Today I met with a client. She really wanted to hire me. But, she explained to me, her husband was not as convinced that they needed the newborn photographer she so passionately wanted. This stopped me in my tracks. She wanted me to give her a compelling reason to tell her husband. She really wanted my help. But, I sat there, without some amazing response. All I could think of was, “Well, because I’m a freaking awesome photographer.”
I talked with a photographer friend about this. What reasons can I give clients who just don’t want to spend that extra money on this luxury? I can’t just say, “Because I’m awesome.” “Yes,” my friend said. “Yes, you can. Because that’s exactly why they should hire you. Because you ARE awesome. You see things in a way that normal people Do. Not. See. Them. You have this amazing, gentle, way of handling babies. You pose them in a way that you see every little detail. You photograph that beautiful face and tiny toes and back wrinkle and eyelashes the way no mom or dad with a ‘fancy camera’ will ever be able to do. You see things differently. You are awesome and that’s exactly why they should hire you.”
I watch many clients hire others because they’ve found someone who is willing to do it for free, or provide their newborn photography at a lesser cost. They’ve found someone who will give them 50 digital photos of their baby for $100. They have a mom or a sister-in-law with an “expensive camera” who will capture a few snapshots that are “good enough”. I am a mom on a budget, too, who tries to provide what’s needed and all that fun extra stuff as well. I am sensitive to those who are on a budget and I totally get it. I can’t purchase everything I want right away either. Anyone in life who wants a luxury has to work for it if they want it bad enough! SO many of us don’t question the cost on most luxuries (did your husband really ask for your input on the 65″ tv he just bought). We just aim for that goal of getting it.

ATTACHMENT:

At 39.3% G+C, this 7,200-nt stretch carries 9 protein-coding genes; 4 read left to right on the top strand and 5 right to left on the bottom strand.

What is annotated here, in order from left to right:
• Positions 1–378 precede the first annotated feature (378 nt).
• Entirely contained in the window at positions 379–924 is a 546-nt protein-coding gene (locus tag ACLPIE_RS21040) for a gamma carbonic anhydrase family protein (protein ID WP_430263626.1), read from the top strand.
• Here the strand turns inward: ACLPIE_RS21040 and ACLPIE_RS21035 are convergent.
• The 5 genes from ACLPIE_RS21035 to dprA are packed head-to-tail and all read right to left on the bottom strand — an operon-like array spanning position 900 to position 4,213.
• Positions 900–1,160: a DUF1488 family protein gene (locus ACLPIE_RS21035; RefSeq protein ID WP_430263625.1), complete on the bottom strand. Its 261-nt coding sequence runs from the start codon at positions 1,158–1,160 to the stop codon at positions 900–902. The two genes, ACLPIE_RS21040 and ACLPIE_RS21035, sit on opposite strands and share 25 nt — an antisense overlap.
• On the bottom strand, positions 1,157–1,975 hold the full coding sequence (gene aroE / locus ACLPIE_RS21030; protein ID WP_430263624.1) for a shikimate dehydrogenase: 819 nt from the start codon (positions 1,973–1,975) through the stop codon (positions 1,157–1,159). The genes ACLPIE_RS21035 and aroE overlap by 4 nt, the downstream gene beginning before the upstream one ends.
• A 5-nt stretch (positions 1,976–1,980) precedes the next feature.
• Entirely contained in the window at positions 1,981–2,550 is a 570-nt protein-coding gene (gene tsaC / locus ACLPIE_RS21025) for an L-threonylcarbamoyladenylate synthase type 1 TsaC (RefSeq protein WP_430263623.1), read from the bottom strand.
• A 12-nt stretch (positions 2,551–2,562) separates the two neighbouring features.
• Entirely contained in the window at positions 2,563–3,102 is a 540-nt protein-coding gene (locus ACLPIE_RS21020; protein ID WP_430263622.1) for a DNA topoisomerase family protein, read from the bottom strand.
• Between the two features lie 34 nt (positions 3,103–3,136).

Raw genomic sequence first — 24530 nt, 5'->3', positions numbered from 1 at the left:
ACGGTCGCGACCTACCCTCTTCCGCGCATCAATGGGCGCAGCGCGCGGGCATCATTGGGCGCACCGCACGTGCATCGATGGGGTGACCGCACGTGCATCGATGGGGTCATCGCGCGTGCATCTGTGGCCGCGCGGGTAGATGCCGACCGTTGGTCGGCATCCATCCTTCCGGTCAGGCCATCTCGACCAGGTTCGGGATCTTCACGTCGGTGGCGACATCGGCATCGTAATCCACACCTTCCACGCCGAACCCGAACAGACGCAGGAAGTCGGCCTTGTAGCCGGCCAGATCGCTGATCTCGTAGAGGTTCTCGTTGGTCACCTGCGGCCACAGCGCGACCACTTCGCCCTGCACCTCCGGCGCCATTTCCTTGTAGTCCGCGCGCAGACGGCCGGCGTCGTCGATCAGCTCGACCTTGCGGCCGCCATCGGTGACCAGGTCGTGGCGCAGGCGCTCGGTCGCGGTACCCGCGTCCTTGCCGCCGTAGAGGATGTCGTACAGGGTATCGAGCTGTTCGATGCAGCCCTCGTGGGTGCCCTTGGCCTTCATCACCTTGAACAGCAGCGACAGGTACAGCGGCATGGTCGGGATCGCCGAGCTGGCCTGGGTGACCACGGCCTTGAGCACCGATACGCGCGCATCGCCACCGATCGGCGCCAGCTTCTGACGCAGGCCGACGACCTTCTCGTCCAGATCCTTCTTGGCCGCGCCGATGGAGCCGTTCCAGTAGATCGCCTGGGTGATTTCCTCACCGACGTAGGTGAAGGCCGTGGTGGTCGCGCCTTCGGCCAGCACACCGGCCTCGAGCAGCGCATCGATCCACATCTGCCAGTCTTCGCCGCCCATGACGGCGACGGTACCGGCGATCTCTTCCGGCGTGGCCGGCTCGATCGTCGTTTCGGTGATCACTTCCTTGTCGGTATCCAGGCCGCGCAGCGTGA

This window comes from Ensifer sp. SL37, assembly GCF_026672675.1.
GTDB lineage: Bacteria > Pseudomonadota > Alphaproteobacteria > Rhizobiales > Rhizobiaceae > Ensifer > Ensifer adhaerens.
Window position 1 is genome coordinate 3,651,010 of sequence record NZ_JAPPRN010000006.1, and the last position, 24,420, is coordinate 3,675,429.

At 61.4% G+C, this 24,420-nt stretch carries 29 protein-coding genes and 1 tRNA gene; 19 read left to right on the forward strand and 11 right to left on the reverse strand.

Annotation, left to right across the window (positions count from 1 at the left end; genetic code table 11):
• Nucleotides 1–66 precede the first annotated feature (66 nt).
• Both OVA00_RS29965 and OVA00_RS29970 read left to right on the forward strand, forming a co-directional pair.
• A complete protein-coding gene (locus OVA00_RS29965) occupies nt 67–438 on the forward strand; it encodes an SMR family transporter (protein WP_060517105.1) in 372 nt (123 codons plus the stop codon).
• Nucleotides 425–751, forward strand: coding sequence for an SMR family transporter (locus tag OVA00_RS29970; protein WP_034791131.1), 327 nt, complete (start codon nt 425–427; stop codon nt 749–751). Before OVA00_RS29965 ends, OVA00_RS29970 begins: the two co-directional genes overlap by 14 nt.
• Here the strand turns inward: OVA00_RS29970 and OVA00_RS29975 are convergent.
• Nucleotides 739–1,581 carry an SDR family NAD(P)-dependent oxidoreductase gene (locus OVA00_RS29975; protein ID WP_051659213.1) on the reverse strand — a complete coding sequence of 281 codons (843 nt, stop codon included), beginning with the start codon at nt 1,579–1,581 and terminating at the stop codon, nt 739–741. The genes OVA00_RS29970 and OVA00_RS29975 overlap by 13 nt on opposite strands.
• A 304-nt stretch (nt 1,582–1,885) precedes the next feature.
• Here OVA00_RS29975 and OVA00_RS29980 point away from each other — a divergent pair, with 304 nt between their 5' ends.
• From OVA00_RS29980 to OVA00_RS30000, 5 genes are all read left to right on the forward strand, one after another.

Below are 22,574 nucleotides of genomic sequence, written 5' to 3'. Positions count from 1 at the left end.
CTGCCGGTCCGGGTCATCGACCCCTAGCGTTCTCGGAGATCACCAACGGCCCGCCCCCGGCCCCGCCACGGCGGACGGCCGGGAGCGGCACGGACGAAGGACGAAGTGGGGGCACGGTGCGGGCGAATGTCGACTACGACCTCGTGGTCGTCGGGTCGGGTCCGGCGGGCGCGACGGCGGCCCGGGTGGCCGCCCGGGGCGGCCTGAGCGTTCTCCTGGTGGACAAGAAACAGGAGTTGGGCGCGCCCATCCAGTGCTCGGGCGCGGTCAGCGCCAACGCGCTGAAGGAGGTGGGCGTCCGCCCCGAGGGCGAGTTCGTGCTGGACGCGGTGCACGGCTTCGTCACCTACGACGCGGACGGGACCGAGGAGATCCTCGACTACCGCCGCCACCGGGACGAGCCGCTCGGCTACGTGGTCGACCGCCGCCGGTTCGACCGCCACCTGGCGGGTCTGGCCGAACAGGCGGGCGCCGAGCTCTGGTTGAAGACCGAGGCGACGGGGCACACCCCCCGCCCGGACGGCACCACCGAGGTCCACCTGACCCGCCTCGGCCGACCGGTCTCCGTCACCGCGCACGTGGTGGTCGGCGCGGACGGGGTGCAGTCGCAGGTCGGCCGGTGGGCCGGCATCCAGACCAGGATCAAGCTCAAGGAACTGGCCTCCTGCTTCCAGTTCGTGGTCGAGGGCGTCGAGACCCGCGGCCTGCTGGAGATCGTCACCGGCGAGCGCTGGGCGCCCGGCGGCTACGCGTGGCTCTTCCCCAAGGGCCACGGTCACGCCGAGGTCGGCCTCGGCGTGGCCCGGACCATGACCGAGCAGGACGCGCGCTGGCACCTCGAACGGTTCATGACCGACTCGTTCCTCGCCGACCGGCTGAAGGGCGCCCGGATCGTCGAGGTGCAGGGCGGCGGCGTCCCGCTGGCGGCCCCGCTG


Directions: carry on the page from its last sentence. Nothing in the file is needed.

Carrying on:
Not everyone looks at photography as a luxury. Not everyone cares about the details photographers put into producing their art. Is there anything wrong with that? Absolutely NOT! But I care and I have clients that care. What I see and what you see will never be the same! I pour everything inside me into every single image I make. I want there to be a story told when you look at my photograph. When you look at YOUR photograph.
What you see and what I see will always be different. That is what makes my photograph a piece of art.
Lush green palms